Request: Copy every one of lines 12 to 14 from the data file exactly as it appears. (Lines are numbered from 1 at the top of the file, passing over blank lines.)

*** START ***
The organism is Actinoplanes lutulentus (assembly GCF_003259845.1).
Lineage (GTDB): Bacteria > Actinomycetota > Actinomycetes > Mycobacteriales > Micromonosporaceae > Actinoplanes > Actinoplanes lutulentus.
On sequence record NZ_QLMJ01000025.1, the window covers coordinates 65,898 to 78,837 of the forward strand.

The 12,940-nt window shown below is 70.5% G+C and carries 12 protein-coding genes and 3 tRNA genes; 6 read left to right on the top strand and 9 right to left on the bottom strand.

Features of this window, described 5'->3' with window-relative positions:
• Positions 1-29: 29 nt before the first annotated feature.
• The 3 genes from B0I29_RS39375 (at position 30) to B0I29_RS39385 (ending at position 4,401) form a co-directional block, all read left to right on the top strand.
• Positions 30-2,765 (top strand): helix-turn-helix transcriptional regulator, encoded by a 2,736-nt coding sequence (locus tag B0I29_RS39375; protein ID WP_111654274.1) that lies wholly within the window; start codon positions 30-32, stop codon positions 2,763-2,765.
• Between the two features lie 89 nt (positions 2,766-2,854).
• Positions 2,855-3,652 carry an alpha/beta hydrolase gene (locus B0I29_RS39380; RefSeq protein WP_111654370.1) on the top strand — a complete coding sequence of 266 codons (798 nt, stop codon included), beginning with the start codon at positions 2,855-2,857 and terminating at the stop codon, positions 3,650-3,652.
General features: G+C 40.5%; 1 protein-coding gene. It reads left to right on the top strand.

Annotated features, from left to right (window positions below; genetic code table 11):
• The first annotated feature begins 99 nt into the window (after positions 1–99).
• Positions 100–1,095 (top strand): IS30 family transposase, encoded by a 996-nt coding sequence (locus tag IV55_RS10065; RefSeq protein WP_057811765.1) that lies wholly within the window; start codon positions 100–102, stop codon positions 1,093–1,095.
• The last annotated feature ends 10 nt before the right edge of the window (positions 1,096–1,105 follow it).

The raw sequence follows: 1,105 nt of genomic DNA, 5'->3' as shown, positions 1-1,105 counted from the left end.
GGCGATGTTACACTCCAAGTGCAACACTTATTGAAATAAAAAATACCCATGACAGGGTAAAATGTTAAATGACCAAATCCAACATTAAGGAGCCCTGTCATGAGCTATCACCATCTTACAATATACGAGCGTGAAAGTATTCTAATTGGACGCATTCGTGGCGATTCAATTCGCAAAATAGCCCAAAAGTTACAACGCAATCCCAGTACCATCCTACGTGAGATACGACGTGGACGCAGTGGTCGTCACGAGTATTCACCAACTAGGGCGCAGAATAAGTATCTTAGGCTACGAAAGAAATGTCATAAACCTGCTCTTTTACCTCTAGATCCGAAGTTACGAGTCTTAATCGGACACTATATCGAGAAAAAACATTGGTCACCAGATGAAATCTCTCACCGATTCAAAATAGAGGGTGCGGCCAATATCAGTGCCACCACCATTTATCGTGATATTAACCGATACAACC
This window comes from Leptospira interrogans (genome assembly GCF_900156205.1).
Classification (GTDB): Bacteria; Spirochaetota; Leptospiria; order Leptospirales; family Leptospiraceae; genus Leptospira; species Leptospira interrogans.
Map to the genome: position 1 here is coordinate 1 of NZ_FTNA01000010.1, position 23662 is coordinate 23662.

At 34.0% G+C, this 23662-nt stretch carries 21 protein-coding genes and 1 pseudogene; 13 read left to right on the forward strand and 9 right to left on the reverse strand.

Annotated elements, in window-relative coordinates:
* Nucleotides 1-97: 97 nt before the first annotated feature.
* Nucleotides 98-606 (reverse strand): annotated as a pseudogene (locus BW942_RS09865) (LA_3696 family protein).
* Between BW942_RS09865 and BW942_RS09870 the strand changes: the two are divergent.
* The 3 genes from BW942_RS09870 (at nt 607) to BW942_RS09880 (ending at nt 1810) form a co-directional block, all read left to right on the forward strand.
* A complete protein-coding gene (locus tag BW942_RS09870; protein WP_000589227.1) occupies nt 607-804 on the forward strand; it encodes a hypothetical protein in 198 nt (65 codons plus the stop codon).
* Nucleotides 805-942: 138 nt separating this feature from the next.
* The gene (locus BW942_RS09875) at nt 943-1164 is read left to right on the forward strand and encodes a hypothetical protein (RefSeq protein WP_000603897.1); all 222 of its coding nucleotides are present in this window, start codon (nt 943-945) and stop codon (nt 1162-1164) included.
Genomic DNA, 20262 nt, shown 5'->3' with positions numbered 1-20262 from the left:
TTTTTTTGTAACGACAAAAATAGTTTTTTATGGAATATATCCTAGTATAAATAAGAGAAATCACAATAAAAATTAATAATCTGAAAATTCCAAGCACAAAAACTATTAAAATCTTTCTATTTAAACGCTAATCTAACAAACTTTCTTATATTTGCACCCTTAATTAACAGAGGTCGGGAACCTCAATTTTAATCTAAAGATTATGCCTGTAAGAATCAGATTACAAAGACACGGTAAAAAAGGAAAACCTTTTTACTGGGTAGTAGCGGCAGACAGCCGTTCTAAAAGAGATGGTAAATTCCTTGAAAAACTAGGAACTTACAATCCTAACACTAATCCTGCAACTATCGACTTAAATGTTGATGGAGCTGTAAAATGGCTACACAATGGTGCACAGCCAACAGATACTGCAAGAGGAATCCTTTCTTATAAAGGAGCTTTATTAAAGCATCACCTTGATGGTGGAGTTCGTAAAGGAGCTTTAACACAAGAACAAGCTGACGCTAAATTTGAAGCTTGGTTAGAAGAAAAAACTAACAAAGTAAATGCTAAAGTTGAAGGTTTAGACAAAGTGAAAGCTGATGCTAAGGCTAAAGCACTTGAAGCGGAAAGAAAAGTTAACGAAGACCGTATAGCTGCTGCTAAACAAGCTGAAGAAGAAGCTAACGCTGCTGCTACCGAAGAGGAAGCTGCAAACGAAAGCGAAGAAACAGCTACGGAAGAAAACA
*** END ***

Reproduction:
Annotated features, from left to right (window positions below; genetic code table 11):
• The first annotated feature begins 99 nt into the window (after positions 1–99).
• Positions 100–1,095 (top strand): IS30 family transposase, encoded by a 996-nt coding sequence (locus tag IV55_RS10065; RefSeq protein WP_057811765.1) that lies wholly within the window; start codon positions 100–102, stop codon positions 1,093–1,095.